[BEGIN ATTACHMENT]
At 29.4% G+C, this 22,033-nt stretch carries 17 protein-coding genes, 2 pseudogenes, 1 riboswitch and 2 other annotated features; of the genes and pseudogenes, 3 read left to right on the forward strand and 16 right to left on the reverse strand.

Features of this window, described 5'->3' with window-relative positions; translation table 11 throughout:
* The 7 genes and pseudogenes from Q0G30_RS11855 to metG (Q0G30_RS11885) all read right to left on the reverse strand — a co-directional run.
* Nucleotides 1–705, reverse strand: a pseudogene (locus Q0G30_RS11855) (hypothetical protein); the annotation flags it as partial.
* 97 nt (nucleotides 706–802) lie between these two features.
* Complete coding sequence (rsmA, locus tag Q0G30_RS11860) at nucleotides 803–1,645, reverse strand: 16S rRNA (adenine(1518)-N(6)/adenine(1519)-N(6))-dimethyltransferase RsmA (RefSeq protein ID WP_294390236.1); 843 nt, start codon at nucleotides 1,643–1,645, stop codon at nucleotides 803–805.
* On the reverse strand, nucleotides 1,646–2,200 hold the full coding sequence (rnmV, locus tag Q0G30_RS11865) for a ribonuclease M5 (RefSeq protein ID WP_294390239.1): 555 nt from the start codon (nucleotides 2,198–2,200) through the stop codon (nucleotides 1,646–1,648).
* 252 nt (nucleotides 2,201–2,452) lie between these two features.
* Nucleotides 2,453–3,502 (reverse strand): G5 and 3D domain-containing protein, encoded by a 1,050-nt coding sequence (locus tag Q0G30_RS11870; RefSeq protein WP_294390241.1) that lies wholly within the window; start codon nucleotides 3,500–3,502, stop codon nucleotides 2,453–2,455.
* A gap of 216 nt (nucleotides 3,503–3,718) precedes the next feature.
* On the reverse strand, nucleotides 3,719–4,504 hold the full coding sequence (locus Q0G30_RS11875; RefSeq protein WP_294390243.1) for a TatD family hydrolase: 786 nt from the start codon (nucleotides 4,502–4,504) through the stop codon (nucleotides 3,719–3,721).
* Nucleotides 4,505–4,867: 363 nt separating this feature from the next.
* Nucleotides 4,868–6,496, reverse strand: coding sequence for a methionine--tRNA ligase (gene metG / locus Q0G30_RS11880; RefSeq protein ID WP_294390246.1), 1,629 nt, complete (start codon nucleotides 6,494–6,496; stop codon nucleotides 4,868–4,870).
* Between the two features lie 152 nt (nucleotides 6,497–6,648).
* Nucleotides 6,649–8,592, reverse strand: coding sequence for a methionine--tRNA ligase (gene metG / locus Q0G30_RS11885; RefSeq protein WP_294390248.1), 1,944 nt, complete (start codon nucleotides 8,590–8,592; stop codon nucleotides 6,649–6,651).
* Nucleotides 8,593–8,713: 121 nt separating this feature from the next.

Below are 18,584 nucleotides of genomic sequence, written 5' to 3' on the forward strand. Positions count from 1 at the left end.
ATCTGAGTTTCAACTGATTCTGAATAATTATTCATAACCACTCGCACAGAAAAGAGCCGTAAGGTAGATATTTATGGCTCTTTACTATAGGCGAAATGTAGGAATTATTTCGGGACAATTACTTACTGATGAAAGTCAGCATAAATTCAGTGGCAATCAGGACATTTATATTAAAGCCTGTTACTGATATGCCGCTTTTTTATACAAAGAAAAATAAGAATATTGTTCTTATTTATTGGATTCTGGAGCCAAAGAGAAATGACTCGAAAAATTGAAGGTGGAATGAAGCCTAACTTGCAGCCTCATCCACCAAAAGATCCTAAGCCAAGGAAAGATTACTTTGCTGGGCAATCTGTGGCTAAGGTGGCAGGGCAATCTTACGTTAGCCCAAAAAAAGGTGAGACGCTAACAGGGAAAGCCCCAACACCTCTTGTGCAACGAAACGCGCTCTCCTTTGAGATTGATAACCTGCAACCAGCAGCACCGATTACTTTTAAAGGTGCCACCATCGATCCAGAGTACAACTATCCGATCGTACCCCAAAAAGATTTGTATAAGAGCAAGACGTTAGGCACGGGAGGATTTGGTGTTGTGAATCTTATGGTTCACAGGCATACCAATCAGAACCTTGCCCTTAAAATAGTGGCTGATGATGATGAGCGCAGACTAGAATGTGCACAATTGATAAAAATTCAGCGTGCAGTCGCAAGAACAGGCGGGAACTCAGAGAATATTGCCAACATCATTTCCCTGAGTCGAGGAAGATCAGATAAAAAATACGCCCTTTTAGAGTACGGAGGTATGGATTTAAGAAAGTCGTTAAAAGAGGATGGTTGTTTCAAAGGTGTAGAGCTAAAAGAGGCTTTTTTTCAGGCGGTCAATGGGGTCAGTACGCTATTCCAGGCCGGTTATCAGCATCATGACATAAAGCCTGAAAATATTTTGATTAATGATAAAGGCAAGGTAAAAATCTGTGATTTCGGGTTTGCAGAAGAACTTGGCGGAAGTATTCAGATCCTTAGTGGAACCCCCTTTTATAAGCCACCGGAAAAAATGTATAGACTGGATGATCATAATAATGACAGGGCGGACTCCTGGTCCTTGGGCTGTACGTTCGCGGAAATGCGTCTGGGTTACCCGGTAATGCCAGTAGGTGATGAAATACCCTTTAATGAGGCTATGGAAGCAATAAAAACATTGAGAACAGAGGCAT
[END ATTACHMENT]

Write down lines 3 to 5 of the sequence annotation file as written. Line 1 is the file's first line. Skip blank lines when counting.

* The 7 genes and pseudogenes from Q0G30_RS11855 to metG (Q0G30_RS11885) all read right to left on the reverse strand — a co-directional run.
* Nucleotides 1–705, reverse strand: a pseudogene (locus Q0G30_RS11855) (hypothetical protein); the annotation flags it as partial.
* 97 nt (nucleotides 706–802) lie between these two features.